Harvest of Hidalgos and Amorsolos at year-end auction

Published November 21, 2020, 10:00 AM

by Manila Bulletin

A year of changes

By Jose Ostonal

Lavanderas, oil on canvas, by Fernando Amorsolo

Despite the lull in business activity as a result of the pandemic, the art auction scene has managed to survive and even thrive. Leading auction house León Gallery will close the year with its annual last-quarter “Kingly Treasures Auction” on Nov. 28 with works by old masters such as Felix Resurreccion HidalgoFabian de la Rosa, and Fernando Amorsolo as highlights.

The auction will cap an “unforgettable year,” said León Gallery director Jaime Ponce de Leon.

Untitled (Couple), oil on panel, by Cesar Legaspi

 “I find myself in awe at the events that have made this year one of the most unforgettable. I can only describe it as a year of changes: Changes in the way we view art as well as changes in the manner to make it accessible.”

“It has also been a year of passages, of the passing of the torch from one generation of artists to another, and from one breed of collectors to the next,” he added. “Reflecting these many changes are the treasures we have once again assembled.”

Icaro IV, oil on canvas, by Fernando Zobel

First on the roster is a lovely Normandy landscape by Felix Resurreccion Hidalgo (1855-1913), once the property of Philippine Commonwealth official Bibiano Meer, who passed it down to his son, Antonio “Tony” Meer. Meer was legal counsel for many of Manila’s ruling class, including “the CojuangcosAranetasOsmeñasMadrigalsPalancas, and other key figures of the country’s social, political, and economic elite in the last half of the 20th century,” according to one newspaper account. Along with Ramon Cojuangco and Tirso Rivilla, he founded the telecoms giant Philippine Long Distance Telephone Co.

 A Farmhouse in Normandy, the Hidalgo painting to be bid out, would have been a familiar sight to the Filipino ilustrados on a quick getaway to the French countryside from Paris, said Ponce de Leon.

A Farmhouse in Normandy, oil on board, by Felix Resurreccion Hidalgo

Hidalgo went to the Escuela de Dibujo y Pintura, where Fabian de la Rosa y Cueto (1869-1937) also trained. The school became one of the units that became the school of fine arts of the University of the Philippines, where De la Rosa became the inaugural director. Two related auction lots are watercolor paintings of Philippine women in traditional dresses, signed and dated 1922, with starting bids of P1.2 million each.

Another auction favorite, De la Rosa’s nephew and student Fernando Cueto Amorsolo, is represented by several paintings, among which is Lavenderas (Washerwomen), painted along the romanticist style of his uncle.

Diaphanous No. 667, oil on canvas, by Romulo Olazo

“Fernando Amorsolo is often considered the spiritual heir of the 19th century masters, and he is once more represented in several rare artworks,” said Ponce de Leon.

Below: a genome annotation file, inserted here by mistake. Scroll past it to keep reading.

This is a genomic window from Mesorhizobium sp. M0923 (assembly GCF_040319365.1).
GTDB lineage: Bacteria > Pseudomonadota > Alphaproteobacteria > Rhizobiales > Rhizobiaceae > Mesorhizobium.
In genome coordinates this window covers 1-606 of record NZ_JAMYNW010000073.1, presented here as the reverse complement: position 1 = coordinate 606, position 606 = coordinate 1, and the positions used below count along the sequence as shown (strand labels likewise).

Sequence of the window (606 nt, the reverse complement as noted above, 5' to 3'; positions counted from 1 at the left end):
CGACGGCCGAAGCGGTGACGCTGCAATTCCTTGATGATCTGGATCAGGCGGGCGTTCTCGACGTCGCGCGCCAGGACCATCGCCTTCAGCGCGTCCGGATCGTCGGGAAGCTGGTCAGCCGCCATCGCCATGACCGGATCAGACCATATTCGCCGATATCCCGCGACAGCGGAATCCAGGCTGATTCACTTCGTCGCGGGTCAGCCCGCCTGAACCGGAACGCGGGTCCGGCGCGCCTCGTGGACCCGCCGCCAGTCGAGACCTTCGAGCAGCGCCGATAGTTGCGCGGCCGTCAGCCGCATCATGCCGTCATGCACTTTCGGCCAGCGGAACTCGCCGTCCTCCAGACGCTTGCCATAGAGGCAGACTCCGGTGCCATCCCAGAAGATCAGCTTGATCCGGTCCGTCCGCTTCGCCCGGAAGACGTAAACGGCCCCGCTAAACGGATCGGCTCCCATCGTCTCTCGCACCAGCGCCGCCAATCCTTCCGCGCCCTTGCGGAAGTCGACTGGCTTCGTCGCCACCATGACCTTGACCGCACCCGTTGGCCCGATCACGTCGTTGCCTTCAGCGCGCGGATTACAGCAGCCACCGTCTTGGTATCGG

Taking over from Amorsolo would be the mid-century moderns, who are represented in the auction by a number of remarkable works from the original Neo-Realists, Hernando R. Ocampo (1911-1978), Cesar Legaspi (1917-1994), and Nena Saguil (1914-1994).

Miners, oil on wood, by Cesar Legaspi Miners

A particularly entrancing H.R. Ocampo work is Tempo rubato. This striking work from 1949 refers to time lost.  The artist-writer was taken into custody by the American counterintelligence after Manila was liberated. While incarcerated, he lost his wife. Could this piece refer to those war years and its devastating aftermath?

Legaspi’s bold explorations are shown in two striking works, Miners and Couple.  A member of the elite Thirteen Moderns, Legaspi rendered his subjects in his recognizable forms that melded representation and abstraction.

Tempo Rubato, oil on canvas, by Hernando R. Ocampo

Ocampo and Legaspi were named national artists for the visual arts posthumously in 1990 and 1991.

A fellow mid-century modern, Fernando Zobel, is represented by several magnificent works of impeccable foreign provenance, said Ponce de Leon. Striking works punctuate the riveting abstract offerings, including an intriguing 1967 work, Icaro.

Atardecer en la curva… (Sunset at the curve…), on the other hand, presents Zobel’s complex formalism. This piece was a gift to the Lowenthal family of New York and was created after his equally sought-after Serie Negra series.

Atardecer en la curva antes de llegar a Horcajada de la Torre, oil on canvas, by Fernando Zobel (1924 – 1984)

Late abstract master Romulo Olazo’s Diaphanous No. 667 displays this foremost abstractionist’s alluring fusion of refined light and transparency. This masterpiece exudes calming gossamer colors and overlapping luminous shapes in resonant ethereality.

National Artist Jose Joya once again showcases his lyrical and poetic sensibilities as he produces dynamic abstract compositions.

Untitled, oil on panel, by Jose Joya

A major piece by Joya, Untitled, captures emotional immediacy through rendered surface textures and use of both carmine and earth colors. Joya’s attention to textures is highly evident with his gestural brushstrokes, a testament to his indisputable legacy as an abstract expressionist.

Ponce de Leon expressed pride at the varied and outstanding auction lots. “In the world of art, as the saying goes, the more the things change, the more they remain the same,” said Ponce de Leon. “Beautiful artworks, after all, are always eternal.”

León Gallery’s Kingly Treasures Auction is set for Nov. 28, 2 p.m., at Eurovilla I, Legazpi and Rufino Streets, Legazpi Village, Makati.